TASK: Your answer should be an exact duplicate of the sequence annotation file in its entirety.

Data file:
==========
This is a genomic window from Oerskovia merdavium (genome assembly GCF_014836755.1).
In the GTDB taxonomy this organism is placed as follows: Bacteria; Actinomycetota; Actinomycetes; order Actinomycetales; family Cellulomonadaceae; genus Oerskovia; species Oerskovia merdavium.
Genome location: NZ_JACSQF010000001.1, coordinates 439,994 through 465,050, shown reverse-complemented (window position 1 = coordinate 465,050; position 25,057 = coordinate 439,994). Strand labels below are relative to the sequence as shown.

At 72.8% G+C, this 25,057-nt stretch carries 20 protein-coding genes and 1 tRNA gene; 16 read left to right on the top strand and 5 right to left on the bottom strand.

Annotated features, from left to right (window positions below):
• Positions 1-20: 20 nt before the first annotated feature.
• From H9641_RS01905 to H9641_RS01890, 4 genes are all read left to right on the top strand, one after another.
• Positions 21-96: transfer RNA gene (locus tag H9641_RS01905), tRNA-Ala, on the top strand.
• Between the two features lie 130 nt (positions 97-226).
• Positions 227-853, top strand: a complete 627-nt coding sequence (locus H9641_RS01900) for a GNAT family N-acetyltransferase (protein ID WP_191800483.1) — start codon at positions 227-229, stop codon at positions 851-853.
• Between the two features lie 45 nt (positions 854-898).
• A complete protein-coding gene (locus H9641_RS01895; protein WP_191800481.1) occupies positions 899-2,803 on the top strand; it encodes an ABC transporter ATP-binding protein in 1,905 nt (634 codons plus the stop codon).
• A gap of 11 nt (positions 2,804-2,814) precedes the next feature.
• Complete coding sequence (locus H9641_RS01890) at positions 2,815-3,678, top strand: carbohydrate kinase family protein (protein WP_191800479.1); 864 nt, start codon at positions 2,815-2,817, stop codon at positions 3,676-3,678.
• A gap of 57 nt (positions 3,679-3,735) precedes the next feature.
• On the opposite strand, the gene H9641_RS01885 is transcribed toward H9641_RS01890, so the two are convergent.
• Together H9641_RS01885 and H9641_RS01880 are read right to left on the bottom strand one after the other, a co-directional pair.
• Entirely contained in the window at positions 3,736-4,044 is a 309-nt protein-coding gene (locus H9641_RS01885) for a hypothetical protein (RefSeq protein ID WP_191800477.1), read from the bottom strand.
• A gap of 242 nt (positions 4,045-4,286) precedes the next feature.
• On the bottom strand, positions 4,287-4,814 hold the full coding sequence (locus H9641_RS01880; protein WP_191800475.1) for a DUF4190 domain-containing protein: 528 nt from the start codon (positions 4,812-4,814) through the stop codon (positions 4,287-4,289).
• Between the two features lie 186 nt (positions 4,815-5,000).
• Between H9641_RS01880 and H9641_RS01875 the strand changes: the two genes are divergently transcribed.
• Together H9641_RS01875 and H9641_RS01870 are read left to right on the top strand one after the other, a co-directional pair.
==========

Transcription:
This is a genomic window from Oerskovia merdavium (genome assembly GCF_014836755.1).
In the GTDB taxonomy this organism is placed as follows: Bacteria; Actinomycetota; Actinomycetes; order Actinomycetales; family Cellulomonadaceae; genus Oerskovia; species Oerskovia merdavium.
Genome location: NZ_JACSQF010000001.1, coordinates 439,994 through 465,050, shown reverse-complemented (window position 1 = coordinate 465,050; position 25,057 = coordinate 439,994). Strand labels below are relative to the sequence as shown.

At 72.8% G+C, this 25,057-nt stretch carries 20 protein-coding genes and 1 tRNA gene; 16 read left to right on the top strand and 5 right to left on the bottom strand.

Annotated features, from left to right (window positions below):
• Positions 1-20: 20 nt before the first annotated feature.
• From H9641_RS01905 to H9641_RS01890, 4 genes are all read left to right on the top strand, one after another.
• Positions 21-96: transfer RNA gene (locus tag H9641_RS01905), tRNA-Ala, on the top strand.
• Between the two features lie 130 nt (positions 97-226).
• Positions 227-853, top strand: a complete 627-nt coding sequence (locus H9641_RS01900) for a GNAT family N-acetyltransferase (protein ID WP_191800483.1) — start codon at positions 227-229, stop codon at positions 851-853.
• Between the two features lie 45 nt (positions 854-898).
• A complete protein-coding gene (locus H9641_RS01895; protein WP_191800481.1) occupies positions 899-2,803 on the top strand; it encodes an ABC transporter ATP-binding protein in 1,905 nt (634 codons plus the stop codon).
• A gap of 11 nt (positions 2,804-2,814) precedes the next feature.
• Complete coding sequence (locus H9641_RS01890) at positions 2,815-3,678, top strand: carbohydrate kinase family protein (protein WP_191800479.1); 864 nt, start codon at positions 2,815-2,817, stop codon at positions 3,676-3,678.
• A gap of 57 nt (positions 3,679-3,735) precedes the next feature.
• On the opposite strand, the gene H9641_RS01885 is transcribed toward H9641_RS01890, so the two are convergent.
• Together H9641_RS01885 and H9641_RS01880 are read right to left on the bottom strand one after the other, a co-directional pair.
• Entirely contained in the window at positions 3,736-4,044 is a 309-nt protein-coding gene (locus H9641_RS01885) for a hypothetical protein (RefSeq protein ID WP_191800477.1), read from the bottom strand.
• A gap of 242 nt (positions 4,045-4,286) precedes the next feature.
• On the bottom strand, positions 4,287-4,814 hold the full coding sequence (locus H9641_RS01880; protein WP_191800475.1) for a DUF4190 domain-containing protein: 528 nt from the start codon (positions 4,812-4,814) through the stop codon (positions 4,287-4,289).
• Between the two features lie 186 nt (positions 4,815-5,000).
• Between H9641_RS01880 and H9641_RS01875 the strand changes: the two genes are divergently transcribed.
• Together H9641_RS01875 and H9641_RS01870 are read left to right on the top strand one after the other, a co-directional pair.